Effects of Gestational Weight Gain on Delivery Outcomes in an Obese, Low-Income Population

Allison Archer Sellner, MD; Abigail Hook Garbarino, MD, DiMiao, PhD; Lisa Marie Hollier, MD, MPH; Bani Maheshwari Ratan, MD


South Med J. 2021;114(11):686-691. 

In This Article


This study was approved by the institutional review board of our institution. We conducted a retrospective cohort study of 1428 women with prepregnancy BMI ≥30 who received prenatal care at a large Medicaid clinic. Prenatal care visits and deliveries were performed by faculty members from September 2013 to August 2017. Eligible women were nonsmokers with a singleton delivery who initiated care before 20 weeks and had a BMI ≥30. GA was calculated using the last menstrual period and/or ultrasound according to the guidelines specified by the American College of Obstetricians and Gynecologists.[18] For women with multiple pregnancies during this study, each pregnancy was counted as a separate encounter. Demographic data obtained from the electronic medical record included age, race, marital status, gravidity, parity, medical comorbidities, participation in group prenatal care, attendance at nutrition consult, and planned versus unplanned nature of pregnancy.

Prepregnancy BMI was calculated by the electronic medical record based on patients' self-reported prepregnancy weight and measured height at the initial visit. Women's prepregnancy BMI was categorized as obesity class 1 (BMI 30.0–34.9), class 2 (BMI 35.0–39.9), and class 3 (BMI ≥40). Total gestational weight gain was calculated as the difference between measured weight recorded at the last prenatal visit before delivery and self-reported prepregnancy weight. To calculate whether gestational weight change was below or in excess of recommendations, we used previously validated formulas that were derived from the National Academy of Medicine.[5,19,20] The guidelines state that regardless of prepregnancy BMI, a minimum of 1.1 lb and a maximum of 4.4 lb should be gained during the first trimester. From the second trimester onward, for women with a BMI ≥30, the recommendations for weight gain are 0.4–0.6 lb/week. As such, the lower limit of weight gain was 1.1 + 0.4 (GA –13) and the upper limit of weight gain was 4.4 + 0.6 (GA – 13). We classified gestational weight change into four categories: weight gain within the National Academy of Medicine guidelines, weight gain above the National Academy of Medicine guidelines, weight gain below the National Academy of Medicine guidelines, and weight loss.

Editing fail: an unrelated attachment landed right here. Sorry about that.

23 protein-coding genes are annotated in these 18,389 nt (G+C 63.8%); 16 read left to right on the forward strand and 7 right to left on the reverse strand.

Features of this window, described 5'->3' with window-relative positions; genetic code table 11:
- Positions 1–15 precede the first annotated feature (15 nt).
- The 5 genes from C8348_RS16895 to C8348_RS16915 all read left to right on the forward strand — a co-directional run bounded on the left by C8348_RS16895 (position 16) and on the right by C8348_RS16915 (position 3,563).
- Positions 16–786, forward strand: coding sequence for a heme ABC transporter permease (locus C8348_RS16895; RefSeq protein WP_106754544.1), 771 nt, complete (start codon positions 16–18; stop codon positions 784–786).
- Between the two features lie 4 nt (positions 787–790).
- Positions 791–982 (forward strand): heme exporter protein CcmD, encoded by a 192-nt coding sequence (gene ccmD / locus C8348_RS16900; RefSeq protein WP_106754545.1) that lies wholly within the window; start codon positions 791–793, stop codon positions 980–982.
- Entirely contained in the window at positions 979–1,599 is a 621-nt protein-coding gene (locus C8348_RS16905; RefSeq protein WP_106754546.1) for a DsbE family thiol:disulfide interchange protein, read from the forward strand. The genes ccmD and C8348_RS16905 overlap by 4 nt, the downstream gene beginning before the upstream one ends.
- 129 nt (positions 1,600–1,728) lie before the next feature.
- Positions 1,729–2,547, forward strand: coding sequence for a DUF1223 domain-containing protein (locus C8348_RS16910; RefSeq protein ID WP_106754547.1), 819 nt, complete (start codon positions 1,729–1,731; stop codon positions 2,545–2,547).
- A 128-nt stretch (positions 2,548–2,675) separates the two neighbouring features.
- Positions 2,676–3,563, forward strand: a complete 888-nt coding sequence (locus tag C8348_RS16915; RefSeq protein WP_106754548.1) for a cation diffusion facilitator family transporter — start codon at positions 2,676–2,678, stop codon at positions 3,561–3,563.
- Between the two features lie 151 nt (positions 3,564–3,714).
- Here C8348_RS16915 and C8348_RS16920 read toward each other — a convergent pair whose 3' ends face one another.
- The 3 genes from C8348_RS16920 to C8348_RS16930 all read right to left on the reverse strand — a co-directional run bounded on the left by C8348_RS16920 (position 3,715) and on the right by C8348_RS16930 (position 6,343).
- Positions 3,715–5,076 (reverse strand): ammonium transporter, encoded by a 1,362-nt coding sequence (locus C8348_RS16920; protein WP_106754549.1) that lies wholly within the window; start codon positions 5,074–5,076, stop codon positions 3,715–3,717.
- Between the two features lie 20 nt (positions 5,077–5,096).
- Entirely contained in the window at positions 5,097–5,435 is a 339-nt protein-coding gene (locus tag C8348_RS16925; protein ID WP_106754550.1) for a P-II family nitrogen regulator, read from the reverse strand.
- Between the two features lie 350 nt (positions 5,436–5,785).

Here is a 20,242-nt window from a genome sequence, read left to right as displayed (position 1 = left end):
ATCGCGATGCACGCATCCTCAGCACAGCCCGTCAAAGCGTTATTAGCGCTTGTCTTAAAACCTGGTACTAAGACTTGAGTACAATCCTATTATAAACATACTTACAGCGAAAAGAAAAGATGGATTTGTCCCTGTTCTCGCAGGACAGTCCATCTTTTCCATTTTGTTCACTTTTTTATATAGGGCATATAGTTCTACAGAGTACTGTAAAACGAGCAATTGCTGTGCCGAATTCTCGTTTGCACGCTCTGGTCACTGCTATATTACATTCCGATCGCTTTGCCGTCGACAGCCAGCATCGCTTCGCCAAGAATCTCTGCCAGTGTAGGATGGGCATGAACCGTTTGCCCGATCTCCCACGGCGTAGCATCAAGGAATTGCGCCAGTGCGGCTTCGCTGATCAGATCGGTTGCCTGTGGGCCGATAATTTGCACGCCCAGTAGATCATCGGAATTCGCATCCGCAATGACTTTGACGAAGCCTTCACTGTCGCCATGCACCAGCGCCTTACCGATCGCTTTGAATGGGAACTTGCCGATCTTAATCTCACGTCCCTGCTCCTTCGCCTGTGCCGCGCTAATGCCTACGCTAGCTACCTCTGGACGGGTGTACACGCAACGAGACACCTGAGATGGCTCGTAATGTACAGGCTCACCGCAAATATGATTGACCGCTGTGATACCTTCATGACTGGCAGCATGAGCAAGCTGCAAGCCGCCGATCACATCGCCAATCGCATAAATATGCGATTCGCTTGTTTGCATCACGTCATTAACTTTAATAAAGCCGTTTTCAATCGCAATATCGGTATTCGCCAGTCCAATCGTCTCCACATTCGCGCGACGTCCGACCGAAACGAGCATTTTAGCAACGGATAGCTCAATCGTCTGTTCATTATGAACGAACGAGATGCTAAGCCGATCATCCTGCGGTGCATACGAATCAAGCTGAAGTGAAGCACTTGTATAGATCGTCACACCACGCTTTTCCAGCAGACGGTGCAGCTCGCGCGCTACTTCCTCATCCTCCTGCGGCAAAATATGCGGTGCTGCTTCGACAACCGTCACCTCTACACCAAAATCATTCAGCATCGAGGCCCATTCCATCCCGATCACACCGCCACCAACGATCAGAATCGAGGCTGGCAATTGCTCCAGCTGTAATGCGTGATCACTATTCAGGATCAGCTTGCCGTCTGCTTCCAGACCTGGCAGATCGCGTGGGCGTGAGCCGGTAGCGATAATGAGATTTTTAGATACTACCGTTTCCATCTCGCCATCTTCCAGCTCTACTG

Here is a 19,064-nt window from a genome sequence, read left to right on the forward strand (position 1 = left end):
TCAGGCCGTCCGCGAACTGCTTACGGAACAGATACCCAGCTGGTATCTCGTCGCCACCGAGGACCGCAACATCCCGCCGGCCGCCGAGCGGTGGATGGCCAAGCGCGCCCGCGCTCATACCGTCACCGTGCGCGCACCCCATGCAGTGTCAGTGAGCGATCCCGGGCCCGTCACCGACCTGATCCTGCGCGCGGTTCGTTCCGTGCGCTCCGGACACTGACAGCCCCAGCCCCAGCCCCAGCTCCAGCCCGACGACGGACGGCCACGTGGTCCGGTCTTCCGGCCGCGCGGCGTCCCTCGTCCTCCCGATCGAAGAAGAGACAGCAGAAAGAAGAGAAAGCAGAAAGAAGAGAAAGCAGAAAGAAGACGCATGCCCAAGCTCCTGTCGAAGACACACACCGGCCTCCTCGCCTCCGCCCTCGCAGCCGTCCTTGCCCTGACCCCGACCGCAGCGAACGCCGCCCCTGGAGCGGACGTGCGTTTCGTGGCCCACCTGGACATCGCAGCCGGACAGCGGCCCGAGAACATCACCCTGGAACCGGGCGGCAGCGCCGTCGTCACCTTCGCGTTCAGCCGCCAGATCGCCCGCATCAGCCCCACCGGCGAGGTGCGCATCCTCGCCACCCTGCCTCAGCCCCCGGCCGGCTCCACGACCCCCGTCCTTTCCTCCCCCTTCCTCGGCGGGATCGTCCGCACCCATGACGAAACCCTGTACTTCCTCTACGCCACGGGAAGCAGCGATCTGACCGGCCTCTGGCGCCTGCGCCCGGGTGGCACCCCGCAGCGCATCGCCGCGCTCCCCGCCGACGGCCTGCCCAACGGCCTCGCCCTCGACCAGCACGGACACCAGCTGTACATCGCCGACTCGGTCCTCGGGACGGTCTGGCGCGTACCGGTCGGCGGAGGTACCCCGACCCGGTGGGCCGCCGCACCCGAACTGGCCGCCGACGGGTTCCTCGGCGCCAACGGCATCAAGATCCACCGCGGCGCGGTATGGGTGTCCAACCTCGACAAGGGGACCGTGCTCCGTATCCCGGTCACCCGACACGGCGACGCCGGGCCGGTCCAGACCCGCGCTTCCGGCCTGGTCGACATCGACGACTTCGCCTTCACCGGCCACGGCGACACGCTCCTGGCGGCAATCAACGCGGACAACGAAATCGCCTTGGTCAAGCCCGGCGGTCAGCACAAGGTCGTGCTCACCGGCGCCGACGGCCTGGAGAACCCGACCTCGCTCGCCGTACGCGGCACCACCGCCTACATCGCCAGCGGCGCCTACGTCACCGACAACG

The primary outcomes studied were SGA (less than the 10th percentile for birth weight), LGA (greater than the 90th percentile for birth weight), and mode of delivery (scheduled cesarean section, cesarean section during labor, or vaginal delivery). The 2010 Olsen growth charts were used to determine birth weight percentile in relation to GA and sex.[21] Forceps and vacuum deliveries were included as vaginal deliveries. Cesarean sections were classified into those that were performed after a trial of labor (cesarean section during labor) and those that were performed without a trial of labor (scheduled). Cesarean section indications of arrest of dilation, arrest of descent, nonreassuring fetal status, failed induction, abruption, and cord prolapse were classified as patient undergoing trial of labor. Cesarean section indications of malpresentation, planned repeat, genital herpes outbreak, history of shoulder dystocia, history of myomectomy, placenta previa, unstable maternal or fetal status remote from delivery, and history of 4th degree laceration were classified as scheduled cesarean sections. Secondary outcomes that were studied included preterm delivery (delivery before 37 weeks), preterm labor (delivery before 37 weeks because of labor), gestational diabetes mellitus, and gestational hypertension.

Univariate logistic regression analysis was used to compare gestational weight gain and SGA, LGA, and delivery type and secondary outcomes stratified by obesity class. Multinomial logistical regression analysis was then performed while adjusting for age, race/ethnicity, nutritional education, participation in group prenatal care, and medical conditions. The referent group within each BMI category was gestational weight gain within the normal range. Statistical significance was set as P < 0.05. All of the statistical analyses were performed using StataSE 14 (StataCorp, College Station, TX).